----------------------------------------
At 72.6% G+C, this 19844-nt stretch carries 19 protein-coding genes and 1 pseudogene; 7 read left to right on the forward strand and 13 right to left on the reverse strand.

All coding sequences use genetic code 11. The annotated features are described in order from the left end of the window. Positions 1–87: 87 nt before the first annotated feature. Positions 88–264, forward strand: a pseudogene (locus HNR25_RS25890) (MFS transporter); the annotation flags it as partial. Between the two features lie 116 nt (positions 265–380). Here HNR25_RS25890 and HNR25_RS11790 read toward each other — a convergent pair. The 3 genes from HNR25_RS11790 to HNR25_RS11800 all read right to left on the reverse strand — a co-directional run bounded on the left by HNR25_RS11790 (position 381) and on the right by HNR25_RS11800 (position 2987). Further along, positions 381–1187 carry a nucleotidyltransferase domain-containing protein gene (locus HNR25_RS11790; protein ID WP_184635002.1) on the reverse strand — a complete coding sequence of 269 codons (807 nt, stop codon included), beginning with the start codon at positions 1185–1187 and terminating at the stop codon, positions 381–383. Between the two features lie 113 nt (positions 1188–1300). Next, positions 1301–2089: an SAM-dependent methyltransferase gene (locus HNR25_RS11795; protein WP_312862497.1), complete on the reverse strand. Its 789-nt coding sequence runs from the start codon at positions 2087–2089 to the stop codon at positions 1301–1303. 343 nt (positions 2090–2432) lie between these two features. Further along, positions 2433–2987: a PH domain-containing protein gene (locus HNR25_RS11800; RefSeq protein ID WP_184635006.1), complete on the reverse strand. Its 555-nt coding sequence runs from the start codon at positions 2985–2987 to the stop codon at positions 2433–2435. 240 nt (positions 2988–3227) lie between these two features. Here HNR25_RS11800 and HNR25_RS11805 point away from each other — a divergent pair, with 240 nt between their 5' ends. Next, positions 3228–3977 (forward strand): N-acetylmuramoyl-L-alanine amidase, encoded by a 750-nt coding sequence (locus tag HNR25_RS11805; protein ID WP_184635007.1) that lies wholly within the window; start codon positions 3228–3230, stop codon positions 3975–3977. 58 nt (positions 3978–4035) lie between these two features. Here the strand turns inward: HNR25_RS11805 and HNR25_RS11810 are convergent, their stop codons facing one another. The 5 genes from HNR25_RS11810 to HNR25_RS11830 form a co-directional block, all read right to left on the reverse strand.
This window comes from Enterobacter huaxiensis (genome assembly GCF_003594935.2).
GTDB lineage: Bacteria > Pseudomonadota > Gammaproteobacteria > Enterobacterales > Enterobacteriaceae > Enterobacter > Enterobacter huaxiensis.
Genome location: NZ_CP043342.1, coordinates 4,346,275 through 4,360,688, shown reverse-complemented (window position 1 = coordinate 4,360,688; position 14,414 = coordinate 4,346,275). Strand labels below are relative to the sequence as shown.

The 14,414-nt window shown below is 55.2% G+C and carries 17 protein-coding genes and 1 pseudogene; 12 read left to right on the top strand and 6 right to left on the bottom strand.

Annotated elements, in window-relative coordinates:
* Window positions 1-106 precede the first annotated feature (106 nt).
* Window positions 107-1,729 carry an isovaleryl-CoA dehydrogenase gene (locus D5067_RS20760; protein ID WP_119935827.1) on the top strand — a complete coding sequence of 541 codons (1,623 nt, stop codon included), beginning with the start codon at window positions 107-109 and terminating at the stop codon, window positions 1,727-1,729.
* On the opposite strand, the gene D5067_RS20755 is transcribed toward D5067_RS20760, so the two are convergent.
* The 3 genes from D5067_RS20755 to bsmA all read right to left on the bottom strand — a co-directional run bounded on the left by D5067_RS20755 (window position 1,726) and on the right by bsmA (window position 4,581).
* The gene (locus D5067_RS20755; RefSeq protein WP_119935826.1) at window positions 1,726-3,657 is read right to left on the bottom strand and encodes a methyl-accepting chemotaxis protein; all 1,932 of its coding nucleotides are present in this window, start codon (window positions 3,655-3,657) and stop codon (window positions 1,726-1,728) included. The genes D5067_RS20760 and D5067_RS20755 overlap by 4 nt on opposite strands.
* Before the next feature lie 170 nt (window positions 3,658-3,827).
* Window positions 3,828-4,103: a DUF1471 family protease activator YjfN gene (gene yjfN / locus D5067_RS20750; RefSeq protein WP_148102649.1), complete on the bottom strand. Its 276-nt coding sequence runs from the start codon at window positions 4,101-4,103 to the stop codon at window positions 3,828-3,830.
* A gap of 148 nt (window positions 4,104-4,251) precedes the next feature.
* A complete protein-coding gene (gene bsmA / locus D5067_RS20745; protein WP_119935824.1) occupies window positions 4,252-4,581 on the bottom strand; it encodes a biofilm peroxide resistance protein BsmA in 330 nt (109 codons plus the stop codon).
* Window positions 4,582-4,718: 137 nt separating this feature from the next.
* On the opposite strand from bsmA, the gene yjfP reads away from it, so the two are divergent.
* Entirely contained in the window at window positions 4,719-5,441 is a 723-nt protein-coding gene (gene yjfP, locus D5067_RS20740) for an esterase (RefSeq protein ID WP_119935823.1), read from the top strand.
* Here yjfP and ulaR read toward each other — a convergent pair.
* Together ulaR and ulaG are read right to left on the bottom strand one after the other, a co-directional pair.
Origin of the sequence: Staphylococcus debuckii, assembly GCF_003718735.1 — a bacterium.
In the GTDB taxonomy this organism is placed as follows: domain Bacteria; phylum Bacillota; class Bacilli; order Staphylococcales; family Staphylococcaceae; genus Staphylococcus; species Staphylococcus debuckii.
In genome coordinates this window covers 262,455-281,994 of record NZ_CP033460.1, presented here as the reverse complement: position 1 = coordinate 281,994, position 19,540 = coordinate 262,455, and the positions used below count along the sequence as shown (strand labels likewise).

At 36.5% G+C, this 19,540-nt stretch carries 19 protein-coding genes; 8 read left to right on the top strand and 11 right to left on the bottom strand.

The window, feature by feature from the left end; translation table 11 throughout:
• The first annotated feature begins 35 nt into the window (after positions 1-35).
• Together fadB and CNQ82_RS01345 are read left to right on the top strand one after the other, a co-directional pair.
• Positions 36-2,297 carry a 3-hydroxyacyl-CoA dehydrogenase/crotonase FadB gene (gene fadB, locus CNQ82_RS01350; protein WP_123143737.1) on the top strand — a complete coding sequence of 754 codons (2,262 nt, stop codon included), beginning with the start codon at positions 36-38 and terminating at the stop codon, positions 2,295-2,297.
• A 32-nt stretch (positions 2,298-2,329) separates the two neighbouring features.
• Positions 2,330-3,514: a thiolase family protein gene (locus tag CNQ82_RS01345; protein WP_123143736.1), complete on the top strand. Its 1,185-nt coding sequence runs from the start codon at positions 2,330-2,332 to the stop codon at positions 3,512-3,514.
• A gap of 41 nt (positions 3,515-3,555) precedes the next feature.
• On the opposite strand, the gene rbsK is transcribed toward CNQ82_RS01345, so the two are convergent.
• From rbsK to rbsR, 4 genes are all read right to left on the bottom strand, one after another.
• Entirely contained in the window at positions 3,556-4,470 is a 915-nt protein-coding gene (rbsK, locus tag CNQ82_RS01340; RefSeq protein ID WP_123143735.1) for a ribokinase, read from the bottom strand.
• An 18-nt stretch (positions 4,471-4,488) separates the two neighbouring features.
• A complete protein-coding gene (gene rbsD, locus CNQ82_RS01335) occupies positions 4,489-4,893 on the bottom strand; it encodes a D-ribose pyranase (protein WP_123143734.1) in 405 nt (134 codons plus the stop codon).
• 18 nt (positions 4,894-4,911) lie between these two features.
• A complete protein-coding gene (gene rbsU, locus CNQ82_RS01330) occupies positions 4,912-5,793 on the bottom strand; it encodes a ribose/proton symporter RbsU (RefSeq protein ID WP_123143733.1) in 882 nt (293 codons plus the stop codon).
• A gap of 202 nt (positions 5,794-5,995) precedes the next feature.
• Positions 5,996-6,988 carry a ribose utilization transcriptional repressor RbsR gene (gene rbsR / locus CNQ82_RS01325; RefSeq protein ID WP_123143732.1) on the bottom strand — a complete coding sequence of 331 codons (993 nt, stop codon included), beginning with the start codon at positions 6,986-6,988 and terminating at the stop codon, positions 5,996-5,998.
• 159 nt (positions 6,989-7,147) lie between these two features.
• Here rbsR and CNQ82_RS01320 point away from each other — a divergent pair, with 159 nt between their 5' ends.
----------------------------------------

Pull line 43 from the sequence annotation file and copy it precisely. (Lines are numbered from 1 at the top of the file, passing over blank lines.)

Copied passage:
• Here rbsR and CNQ82_RS01320 point away from each other — a divergent pair, with 159 nt between their 5' ends.